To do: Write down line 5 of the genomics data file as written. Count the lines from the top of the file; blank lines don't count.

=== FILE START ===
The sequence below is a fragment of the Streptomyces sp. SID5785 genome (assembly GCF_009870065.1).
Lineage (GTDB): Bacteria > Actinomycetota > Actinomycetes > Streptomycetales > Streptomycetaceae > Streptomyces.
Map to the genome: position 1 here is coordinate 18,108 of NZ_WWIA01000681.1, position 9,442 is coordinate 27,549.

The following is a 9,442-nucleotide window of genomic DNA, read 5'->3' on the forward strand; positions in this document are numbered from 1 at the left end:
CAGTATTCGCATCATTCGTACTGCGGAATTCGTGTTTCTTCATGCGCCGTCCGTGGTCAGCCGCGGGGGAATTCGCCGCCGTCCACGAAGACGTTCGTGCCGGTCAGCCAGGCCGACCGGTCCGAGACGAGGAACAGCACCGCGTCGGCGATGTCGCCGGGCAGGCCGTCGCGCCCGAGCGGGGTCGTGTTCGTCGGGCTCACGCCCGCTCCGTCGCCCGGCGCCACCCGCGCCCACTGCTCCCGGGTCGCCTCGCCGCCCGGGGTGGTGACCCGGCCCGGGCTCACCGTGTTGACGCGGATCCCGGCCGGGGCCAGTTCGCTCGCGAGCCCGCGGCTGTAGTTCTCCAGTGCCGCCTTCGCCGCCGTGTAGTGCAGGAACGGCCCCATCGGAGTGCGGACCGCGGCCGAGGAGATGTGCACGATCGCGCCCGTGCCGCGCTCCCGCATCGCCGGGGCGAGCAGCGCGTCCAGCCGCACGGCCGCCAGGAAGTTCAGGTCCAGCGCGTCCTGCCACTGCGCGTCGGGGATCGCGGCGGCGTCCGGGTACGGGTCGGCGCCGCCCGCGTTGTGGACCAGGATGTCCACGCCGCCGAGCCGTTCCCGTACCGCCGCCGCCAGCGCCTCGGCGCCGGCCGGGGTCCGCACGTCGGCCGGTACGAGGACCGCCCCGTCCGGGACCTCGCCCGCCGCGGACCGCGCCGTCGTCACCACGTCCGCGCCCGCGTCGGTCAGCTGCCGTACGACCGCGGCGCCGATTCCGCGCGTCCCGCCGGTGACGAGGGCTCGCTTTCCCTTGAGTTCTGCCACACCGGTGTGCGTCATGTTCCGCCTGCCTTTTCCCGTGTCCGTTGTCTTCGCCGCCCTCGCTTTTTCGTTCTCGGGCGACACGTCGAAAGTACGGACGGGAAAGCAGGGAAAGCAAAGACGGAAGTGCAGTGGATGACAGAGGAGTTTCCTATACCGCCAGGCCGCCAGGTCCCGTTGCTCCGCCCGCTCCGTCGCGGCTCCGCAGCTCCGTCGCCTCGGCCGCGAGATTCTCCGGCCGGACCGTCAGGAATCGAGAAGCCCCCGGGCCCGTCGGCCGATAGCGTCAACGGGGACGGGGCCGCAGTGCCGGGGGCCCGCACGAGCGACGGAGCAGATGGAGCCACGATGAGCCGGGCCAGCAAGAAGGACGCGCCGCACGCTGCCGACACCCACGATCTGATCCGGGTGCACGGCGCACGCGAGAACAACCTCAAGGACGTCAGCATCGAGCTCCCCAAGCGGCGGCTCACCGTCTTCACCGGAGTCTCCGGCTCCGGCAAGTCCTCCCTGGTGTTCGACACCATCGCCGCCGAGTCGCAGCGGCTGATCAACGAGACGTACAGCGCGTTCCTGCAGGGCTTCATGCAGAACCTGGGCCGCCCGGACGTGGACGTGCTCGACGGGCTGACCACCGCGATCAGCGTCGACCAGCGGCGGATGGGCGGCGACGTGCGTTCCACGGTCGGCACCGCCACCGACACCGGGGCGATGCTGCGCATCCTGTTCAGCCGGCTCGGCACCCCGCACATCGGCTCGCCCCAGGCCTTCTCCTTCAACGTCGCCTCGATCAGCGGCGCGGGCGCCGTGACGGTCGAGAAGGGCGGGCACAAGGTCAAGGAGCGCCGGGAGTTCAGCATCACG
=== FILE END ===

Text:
CAGTATTCGCATCATTCGTACTGCGGAATTCGTGTTTCTTCATGCGCCGTCCGTGGTCAGCCGCGGGGGAATTCGCCGCCGTCCACGAAGACGTTCGTGCCGGTCAGCCAGGCCGACCGGTCCGAGACGAGGAACAGCACCGCGTCGGCGATGTCGCCGGGCAGGCCGTCGCGCCCGAGCGGGGTCGTGTTCGTCGGGCTCACGCCCGCTCCGTCGCCCGGCGCCACCCGCGCCCACTGCTCCCGGGTCGCCTCGCCGCCCGGGGTGGTGACCCGGCCCGGGCTCACCGTGTTGACGCGGATCCCGGCCGGGGCCAGTTCGCTCGCGAGCCCGCGGCTGTAGTTCTCCAGTGCCGCCTTCGCCGCCGTGTAGTGCAGGAACGGCCCCATCGGAGTGCGGACCGCGGCCGAGGAGATGTGCACGATCGCGCCCGTGCCGCGCTCCCGCATCGCCGGGGCGAGCAGCGCGTCCAGCCGCACGGCCGCCAGGAAGTTCAGGTCCAGCGCGTCCTGCCACTGCGCGTCGGGGATCGCGGCGGCGTCCGGGTACGGGTCGGCGCCGCCCGCGTTGTGGACCAGGATGTCCACGCCGCCGAGCCGTTCCCGTACCGCCGCCGCCAGCGCCTCGGCGCCGGCCGGGGTCCGCACGTCGGCCGGTACGAGGACCGCCCCGTCCGGGACCTCGCCCGCCGCGGACCGCGCCGTCGTCACCACGTCCGCGCCCGCGTCGGTCAGCTGCCGTACGACCGCGGCGCCGATTCCGCGCGTCCCGCCGGTGACGAGGGCTCGCTTTCCCTTGAGTTCTGCCACACCGGTGTGCGTCATGTTCCGCCTGCCTTTTCCCGTGTCCGTTGTCTTCGCCGCCCTCGCTTTTTCGTTCTCGGGCGACACGTCGAAAGTACGGACGGGAAAGCAGGGAAAGCAAAGACGGAAGTGCAGTGGATGACAGAGGAGTTTCCTATACCGCCAGGCCGCCAGGTCCCGTTGCTCCGCCCGCTCCGTCGCGGCTCCGCAGCTCCGTCGCCTCGGCCGCGAGATTCTCCGGCCGGACCGTCAGGAATCGAGAAGCCCCCGGGCCCGTCGGCCGATAGCGTCAACGGGGACGGGGCCGCAGTGCCGGGGGCCCGCACGAGCGACGGAGCAGATGGAGCCACGATGAGCCGGGCCAGCAAGAAGGACGCGCCGCACGCTGCCGACACCCACGATCTGATCCGGGTGCACGGCGCACGCGAGAACAACCTCAAGGACGTCAGCATCGAGCTCCCCAAGCGGCGGCTCACCGTCTTCACCGGAGTCTCCGGCTCCGGCAAGTCCTCCCTGGTGTTCGACACCATCGCCGCCGAGTCGCAGCGGCTGATCAACGAGACGTACAGCGCGTTCCTGCAGGGCTTCATGCAGAACCTGGGCCGCCCGGACGTGGACGTGCTCGACGGGCTGACCACCGCGATCAGCGTCGACCAGCGGCGGATGGGCGGCGACGTGCGTTCCACGGTCGGCACCGCCACCGACACCGGGGCGATGCTGCGCATCCTGTTCAGCCGGCTCGGCACCCCGCACATCGGCTCGCCCCAGGCCTTCTCCTTCAACGTCGCCTCGATCAGCGGCGCGGGCGCCGTGACGGTCGAGAAGGGCGGGCACAAGGTCAAGGAGCGCCGGGAGTTCAGCATCACG